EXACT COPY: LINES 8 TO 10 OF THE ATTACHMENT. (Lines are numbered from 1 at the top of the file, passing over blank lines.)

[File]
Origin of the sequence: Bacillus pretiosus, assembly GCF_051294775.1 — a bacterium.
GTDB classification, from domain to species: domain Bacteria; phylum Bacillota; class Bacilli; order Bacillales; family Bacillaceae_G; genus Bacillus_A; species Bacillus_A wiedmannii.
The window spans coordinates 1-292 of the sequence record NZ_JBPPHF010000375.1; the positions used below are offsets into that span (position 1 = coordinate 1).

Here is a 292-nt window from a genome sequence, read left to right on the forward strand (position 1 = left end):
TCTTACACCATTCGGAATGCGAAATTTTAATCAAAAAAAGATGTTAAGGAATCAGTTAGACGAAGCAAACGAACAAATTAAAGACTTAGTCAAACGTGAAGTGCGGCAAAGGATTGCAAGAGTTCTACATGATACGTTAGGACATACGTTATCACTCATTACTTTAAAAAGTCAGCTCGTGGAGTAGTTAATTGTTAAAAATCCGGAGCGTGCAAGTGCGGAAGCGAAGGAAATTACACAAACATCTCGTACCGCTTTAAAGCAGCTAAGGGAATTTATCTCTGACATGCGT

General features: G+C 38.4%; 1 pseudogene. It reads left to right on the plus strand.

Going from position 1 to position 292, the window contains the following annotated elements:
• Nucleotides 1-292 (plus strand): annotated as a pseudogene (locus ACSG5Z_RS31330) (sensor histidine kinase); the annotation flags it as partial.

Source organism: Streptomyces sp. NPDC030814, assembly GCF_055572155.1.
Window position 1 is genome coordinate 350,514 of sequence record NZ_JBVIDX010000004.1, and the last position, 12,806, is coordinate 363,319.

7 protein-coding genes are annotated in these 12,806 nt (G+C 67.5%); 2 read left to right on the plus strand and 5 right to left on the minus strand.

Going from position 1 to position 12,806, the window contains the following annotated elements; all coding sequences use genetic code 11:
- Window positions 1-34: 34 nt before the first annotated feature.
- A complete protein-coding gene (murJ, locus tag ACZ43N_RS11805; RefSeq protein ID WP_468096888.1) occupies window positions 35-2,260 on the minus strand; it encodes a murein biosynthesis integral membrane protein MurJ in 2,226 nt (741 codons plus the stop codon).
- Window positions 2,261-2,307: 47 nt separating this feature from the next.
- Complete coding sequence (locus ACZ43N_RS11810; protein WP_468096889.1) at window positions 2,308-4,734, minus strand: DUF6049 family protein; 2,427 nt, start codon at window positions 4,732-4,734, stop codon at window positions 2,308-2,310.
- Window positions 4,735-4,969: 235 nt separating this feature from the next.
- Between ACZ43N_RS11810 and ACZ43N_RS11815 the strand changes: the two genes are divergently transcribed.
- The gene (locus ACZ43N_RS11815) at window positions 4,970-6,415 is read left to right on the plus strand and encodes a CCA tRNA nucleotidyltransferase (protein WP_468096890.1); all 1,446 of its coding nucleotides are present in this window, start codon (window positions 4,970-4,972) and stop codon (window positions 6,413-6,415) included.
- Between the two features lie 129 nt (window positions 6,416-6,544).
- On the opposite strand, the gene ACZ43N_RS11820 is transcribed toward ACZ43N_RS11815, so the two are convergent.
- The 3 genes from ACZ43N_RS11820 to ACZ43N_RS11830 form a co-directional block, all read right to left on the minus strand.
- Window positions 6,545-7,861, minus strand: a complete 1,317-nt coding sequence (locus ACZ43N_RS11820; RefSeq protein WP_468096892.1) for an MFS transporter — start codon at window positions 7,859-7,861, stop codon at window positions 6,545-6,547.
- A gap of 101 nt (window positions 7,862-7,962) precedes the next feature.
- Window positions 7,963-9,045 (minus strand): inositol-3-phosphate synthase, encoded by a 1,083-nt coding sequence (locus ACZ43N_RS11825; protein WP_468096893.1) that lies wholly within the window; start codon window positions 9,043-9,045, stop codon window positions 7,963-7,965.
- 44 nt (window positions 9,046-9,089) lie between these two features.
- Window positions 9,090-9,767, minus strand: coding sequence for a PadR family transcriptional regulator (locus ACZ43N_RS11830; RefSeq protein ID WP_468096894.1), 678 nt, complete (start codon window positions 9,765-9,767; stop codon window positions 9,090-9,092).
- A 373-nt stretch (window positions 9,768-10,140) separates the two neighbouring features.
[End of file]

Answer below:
• Nucleotides 1-292 (plus strand): annotated as a pseudogene (locus ACSG5Z_RS31330) (sensor histidine kinase); the annotation flags it as partial.

Source organism: Streptomyces sp. NPDC030814, assembly GCF_055572155.1.
Window position 1 is genome coordinate 350,514 of sequence record NZ_JBVIDX010000004.1, and the last position, 12,806, is coordinate 363,319.